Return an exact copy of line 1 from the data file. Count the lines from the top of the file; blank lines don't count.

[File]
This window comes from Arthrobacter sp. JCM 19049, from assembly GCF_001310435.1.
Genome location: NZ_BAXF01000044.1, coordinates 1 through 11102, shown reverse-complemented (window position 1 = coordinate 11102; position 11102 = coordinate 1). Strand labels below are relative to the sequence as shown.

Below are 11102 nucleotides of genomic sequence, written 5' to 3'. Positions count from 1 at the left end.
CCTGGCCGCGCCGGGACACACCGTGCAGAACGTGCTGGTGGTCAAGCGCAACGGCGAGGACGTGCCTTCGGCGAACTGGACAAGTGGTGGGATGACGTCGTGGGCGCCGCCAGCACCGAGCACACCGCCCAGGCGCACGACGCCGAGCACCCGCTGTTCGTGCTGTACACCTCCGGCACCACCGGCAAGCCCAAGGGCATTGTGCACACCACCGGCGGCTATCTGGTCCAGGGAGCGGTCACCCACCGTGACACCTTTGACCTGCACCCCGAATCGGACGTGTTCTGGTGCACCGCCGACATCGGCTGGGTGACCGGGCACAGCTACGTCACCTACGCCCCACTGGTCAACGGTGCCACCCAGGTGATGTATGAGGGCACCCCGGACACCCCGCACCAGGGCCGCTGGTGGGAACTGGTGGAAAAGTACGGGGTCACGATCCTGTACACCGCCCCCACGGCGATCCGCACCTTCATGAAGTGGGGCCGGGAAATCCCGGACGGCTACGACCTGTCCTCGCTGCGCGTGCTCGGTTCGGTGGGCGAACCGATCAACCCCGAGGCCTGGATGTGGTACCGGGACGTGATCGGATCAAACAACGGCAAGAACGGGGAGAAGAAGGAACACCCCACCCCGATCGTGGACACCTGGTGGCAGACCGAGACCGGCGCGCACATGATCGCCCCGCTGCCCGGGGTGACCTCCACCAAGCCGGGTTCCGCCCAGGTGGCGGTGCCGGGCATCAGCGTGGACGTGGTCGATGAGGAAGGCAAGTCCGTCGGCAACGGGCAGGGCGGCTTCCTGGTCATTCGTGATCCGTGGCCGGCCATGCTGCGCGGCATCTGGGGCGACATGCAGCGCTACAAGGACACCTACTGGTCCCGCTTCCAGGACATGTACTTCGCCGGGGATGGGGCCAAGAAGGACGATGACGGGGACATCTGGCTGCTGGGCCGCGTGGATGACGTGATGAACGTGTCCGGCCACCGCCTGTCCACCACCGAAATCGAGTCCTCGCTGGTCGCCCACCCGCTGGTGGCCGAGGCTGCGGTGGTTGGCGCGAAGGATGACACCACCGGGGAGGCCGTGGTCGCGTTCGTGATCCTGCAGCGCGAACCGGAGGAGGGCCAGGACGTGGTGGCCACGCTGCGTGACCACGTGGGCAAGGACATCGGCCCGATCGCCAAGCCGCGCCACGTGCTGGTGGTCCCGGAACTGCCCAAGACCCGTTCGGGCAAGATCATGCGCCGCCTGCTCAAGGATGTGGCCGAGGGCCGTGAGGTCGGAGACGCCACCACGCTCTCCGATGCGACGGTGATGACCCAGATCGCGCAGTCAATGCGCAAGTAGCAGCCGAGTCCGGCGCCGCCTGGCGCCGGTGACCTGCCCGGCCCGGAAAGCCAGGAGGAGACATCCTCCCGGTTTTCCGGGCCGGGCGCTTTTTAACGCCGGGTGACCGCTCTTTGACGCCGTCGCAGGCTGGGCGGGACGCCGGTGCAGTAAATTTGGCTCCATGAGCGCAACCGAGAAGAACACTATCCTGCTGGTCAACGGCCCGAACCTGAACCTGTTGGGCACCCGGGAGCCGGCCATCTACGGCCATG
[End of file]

This window comes from Arthrobacter sp. JCM 19049, from assembly GCF_001310435.1.